A year ago, as the housing recovery started to take hold in California, analysts warned of a “shadow inventory” of homes on the verge of foreclosure that could stop the recovery in its tracks. The prospect of many homes about to land on the market at fire-sale prices threatened to sow uncertainty, hold back price appreciation, and prompt yet another surge of foreclosures.
A pair of housing reports released last week confirmed that foreclosures and distressed-property sales have dropped dramatically to levels not seen since before the recession took hold, with little or no inventory left in the shadows.
The research firm DataQuick said the number of California homeowners entering foreclosure fell last quarter to the second-lowest level in more than seven years — down 58.6 percent in just the past year.
The third-quarter numbers were even better in the nine-county Bay Area, with foreclosures down 58.5 percent (in Marin County) to 68.4 percent (in Napa County) in one year’s time, for an average Bay Area drop of 61.9 percent.
DataQuick attributed the statewide drop-off to a rebounding job market, solid gains in housing prices, and a variety of government programs meant to keep homeowners out of foreclosure.
Notices of default, an early step in the foreclosure process, plummeted in the first quarter of this year, DataQuick said, as a package of new state foreclosure laws — the “Homeowner Bill of Rights” — took effect on Jan. 1.
“Cleanup of the foreclosure mess is ongoing, but it’s difficult to imagine a huge new wave,” said DataQuick President John Walsh, in a statement. “We still get asked about the long-feared ‘shadow inventory’ of distressed properties that some people predicted would trigger another big surge in foreclosures. Such warnings, which go back years, often reflected a worst-case scenario and didn’t account for the breadth and depth of the government’s eventual intervention in the crisis.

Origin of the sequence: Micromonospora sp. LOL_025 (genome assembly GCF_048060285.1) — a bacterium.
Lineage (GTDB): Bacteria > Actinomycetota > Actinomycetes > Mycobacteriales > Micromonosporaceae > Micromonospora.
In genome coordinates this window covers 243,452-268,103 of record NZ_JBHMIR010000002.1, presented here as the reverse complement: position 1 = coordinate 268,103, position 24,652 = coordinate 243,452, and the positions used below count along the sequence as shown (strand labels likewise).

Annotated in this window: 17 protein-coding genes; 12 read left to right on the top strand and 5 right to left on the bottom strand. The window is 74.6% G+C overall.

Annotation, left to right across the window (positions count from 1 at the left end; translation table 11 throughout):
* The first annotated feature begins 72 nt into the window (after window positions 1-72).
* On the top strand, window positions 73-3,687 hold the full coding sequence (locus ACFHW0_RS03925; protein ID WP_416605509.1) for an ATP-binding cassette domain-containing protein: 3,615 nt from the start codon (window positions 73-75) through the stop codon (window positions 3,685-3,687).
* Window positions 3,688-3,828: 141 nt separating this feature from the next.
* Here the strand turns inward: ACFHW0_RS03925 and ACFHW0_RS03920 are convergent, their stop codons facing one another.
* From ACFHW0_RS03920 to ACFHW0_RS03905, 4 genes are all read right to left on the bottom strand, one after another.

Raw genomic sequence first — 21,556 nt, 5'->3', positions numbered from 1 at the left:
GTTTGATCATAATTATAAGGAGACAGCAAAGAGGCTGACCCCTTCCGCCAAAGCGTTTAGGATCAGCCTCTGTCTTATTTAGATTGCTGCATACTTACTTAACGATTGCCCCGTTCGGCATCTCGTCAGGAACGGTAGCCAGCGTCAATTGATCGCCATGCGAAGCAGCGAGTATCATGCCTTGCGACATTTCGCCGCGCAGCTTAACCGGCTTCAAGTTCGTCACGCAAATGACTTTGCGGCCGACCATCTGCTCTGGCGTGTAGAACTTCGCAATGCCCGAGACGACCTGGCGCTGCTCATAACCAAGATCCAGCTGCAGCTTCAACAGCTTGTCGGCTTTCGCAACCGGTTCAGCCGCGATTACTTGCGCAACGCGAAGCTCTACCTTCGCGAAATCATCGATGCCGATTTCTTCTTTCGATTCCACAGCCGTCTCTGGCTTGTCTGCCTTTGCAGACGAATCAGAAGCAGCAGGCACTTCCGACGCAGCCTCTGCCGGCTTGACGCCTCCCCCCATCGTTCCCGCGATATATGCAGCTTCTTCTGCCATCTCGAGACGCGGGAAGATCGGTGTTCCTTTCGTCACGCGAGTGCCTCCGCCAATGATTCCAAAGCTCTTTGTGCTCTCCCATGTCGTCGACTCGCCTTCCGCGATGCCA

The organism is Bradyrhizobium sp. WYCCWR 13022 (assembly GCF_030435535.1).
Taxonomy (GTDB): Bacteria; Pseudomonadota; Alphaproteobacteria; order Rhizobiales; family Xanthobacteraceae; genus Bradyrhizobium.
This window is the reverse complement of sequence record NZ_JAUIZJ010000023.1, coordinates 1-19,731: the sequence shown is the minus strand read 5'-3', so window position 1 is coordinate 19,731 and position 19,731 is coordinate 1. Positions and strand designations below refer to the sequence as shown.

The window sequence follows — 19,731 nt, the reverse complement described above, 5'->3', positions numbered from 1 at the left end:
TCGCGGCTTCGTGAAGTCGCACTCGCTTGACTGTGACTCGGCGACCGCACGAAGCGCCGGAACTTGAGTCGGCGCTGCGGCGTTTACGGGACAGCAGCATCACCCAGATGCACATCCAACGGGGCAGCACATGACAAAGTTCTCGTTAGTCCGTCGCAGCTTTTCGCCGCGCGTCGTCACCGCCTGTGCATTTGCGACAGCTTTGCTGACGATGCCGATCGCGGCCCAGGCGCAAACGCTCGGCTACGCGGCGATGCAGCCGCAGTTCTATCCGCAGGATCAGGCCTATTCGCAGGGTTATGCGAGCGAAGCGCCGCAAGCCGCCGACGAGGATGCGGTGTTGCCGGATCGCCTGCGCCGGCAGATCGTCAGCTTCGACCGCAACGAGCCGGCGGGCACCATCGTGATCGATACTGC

“Lots of legal, regulatory and political hurdles popped up, slowing the foreclosure rate,” said Walsh. “Then the economy stabilized and home prices started rising.”
Optimism in the DataQuick report was confirmed by figures from the California Association of Realtors.
The share of equity sales – nondistressed property sales – rose in September for the 10th straight month, making up 85.8 percent of sales across California, the highest share since November 2007, according to CAR. A year ago, equity sales accounted for 62.7 percent of sales.
Conversely, the combined share of all distressed property sales — short sales and bank-owned properties but not foreclosures — continued to fall in September, dropping to 14.2 percent, down sharply from 37.3 percent a year earlier.
“The continuing decline in short sales indicates more previously underwater homes are moving into positive equity as home prices are bolstered,” noted CAR.